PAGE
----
Four of us tried to get the FT quota for tickets to Goa, but only two in our group managed to get tickets. This caused my friend and me to throw our travel plans out the window and decide to make a mission down the east coast of India. Which in hindsight I am glad happened, because the quota tickets were in second class and I’m a motherfucking princess.

Photo by: Pushparaj Aitwa;

- What are Reservation Against Cancellation (RAC) and Waitlisted Tickets? -

Due to how fast train tickets sell out online, the Indian Railways sells tickets in three different categories:

  1. Confirmed Reservation (CNF)
  2. Reservation Against Cancellation (RAC)
  3. Waitlist (WL)

With an RAC ticket, you will still be allowed to board the train and travel, but you won’t have a specific seat or berth number. If one of the confirmed ticket holders cancels before departure, you will be then promoted to CNF with a confirmed seat or berth. In the worst case scenario, no one cancels and you might have to share a berth with someone and not get a comfortable night’s sleep.

A waitlist ticket means you cannot travel until you promoted from WL to RAC. But, if you have a low-numbered WL ticket, you stand a good chance of being bumped up to RAC. And if you don’t get onto the train because your number is too high, you money will be refunded.

To see if your status has been changed, you can check online. Just head on over to either Indian Rail or ClearTrip and enter your PNR number found on your ticket.


Choosing your Class

When booking train tickets in south India, you can choose between five different classes. The main differences between each class have to do with how much you value your personal space, privacy and comfort.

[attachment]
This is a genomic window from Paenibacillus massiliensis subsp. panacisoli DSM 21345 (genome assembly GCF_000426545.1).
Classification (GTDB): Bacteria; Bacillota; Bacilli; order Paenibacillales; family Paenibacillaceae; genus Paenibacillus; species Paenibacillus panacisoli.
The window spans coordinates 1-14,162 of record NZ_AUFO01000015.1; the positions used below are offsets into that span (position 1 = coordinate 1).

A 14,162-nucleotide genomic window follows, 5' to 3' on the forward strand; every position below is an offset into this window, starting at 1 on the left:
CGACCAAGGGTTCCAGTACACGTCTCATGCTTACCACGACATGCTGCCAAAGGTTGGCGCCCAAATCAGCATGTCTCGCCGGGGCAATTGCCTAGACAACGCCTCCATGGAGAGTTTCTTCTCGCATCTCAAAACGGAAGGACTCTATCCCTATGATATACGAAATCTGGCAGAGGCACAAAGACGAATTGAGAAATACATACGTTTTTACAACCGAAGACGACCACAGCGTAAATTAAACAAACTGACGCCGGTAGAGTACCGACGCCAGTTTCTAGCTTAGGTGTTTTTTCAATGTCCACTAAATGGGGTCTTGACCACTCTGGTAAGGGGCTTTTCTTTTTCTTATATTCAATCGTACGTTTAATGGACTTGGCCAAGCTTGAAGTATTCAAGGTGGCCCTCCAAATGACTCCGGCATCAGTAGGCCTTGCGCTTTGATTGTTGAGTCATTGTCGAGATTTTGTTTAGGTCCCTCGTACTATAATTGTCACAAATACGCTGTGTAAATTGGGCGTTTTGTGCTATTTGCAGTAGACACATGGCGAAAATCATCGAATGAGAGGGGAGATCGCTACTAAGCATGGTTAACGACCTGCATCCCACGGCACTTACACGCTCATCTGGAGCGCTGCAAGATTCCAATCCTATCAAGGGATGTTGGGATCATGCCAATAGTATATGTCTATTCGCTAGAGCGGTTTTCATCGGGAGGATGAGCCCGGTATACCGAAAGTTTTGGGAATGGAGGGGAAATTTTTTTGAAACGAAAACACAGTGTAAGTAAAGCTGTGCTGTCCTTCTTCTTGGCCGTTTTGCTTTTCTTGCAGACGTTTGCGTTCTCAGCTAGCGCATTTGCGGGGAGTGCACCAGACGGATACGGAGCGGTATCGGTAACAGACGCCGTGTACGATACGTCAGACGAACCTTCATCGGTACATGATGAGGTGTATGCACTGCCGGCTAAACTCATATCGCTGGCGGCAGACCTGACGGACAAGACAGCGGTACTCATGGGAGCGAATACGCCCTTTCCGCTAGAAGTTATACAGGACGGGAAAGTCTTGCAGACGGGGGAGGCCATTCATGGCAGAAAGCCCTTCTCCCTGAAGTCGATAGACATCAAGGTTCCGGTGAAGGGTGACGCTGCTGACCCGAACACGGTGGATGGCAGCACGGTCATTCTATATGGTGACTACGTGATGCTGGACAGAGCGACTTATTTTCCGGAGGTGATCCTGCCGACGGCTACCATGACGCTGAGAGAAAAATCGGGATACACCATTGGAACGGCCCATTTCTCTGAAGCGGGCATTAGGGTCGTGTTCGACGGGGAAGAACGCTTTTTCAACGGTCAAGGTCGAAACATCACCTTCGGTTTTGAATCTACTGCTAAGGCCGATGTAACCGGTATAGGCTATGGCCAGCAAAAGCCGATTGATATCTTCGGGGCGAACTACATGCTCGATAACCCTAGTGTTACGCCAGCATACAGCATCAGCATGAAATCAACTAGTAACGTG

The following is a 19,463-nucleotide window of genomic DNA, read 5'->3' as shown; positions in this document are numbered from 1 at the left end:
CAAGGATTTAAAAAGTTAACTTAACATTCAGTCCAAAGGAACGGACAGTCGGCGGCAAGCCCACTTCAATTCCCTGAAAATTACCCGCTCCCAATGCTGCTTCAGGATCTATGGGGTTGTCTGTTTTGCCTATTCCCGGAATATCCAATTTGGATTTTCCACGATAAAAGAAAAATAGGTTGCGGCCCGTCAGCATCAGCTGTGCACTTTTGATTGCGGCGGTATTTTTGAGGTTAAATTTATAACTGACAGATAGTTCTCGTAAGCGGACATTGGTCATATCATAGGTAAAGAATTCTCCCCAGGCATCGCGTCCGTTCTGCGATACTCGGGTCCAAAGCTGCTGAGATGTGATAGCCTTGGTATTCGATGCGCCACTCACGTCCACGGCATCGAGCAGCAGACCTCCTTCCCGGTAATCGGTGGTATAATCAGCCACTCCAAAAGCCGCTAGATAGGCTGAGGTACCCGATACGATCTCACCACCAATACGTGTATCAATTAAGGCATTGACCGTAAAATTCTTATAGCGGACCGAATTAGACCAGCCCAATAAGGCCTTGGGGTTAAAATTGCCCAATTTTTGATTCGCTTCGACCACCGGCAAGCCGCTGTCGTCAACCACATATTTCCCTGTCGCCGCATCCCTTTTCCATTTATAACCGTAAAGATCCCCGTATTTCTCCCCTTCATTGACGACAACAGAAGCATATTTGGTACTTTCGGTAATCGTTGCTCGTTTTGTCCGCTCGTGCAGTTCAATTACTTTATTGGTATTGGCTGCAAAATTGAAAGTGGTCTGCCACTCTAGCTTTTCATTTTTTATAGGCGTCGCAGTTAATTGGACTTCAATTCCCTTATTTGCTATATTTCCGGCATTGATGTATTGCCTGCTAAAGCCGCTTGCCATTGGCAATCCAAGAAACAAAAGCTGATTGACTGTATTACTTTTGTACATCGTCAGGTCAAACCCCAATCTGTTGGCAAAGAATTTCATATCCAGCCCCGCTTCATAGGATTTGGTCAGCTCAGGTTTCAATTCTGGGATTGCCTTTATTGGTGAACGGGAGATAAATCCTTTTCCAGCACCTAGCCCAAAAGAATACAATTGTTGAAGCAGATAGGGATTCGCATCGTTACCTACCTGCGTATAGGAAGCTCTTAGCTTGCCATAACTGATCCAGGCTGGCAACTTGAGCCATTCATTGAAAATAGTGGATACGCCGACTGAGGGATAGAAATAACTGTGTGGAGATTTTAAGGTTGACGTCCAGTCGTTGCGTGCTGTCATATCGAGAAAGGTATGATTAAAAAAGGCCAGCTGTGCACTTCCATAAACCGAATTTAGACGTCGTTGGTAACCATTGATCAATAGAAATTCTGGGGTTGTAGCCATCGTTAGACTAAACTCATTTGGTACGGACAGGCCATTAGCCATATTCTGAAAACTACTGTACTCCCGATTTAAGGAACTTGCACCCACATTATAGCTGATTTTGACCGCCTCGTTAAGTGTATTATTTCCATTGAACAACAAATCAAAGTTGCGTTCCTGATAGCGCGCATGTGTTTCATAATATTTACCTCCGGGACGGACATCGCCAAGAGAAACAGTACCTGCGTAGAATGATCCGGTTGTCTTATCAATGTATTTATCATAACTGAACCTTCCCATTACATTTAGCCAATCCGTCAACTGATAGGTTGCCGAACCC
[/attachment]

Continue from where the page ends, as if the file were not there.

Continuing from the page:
- Second Class -

If you are okay with getting up close and personal with the locals to save a few rupees, you should be able to survive second class without any problems. The cars are packed with as many people as possible, seats are not assigned and for overnight journeys, there is no berth to pull down to catch some shut eye.

Hell, you should count yourself lucky if you manage to get a seat to sit on.

There is also no AC, so brace yourself for a couple of hours of sweaty bodies bumping up against one another. Just think of it as Britney Spears’s I’m a Slave 2 U music video, but less sexy.

Photo by: Brian Holsclaw 

Photo by: Brian Holsclaw 

- Sleeper Class -

For just a few more rupees you can experience the comforts of stretching out on a berth, and personal space to make your night just a little bit more comfortable. Bedding is not included so be sure to pack a sleeping bag or a blanket –especially if you are travelling during winter when it gets colder at night.

It is the way most Indians travel, so you will have plenty of opportunities to have a chat with your bunk mates and get to know the locals. The big bonus of choosing sleeper class is that you get a better view of the countryside then the AC coaches, which makes up for the fact that there is no air conditioning.

- AC Tiers 1 to 3 -

For many foreign travellers, the price of this class isn’t going to put a HUGE dent in your budget, so if you aren’t looking to rough it or just want privacy – this is the class for you. I choose to travel on AC 3 for all my routes in India and I loved it!

The different tiers are broken up with varying degrees of segregation and creature comforts. Here you will find air con, complimentary bread rolls, bedding and the option to choose non-vegetarian or vegetarian for your meals.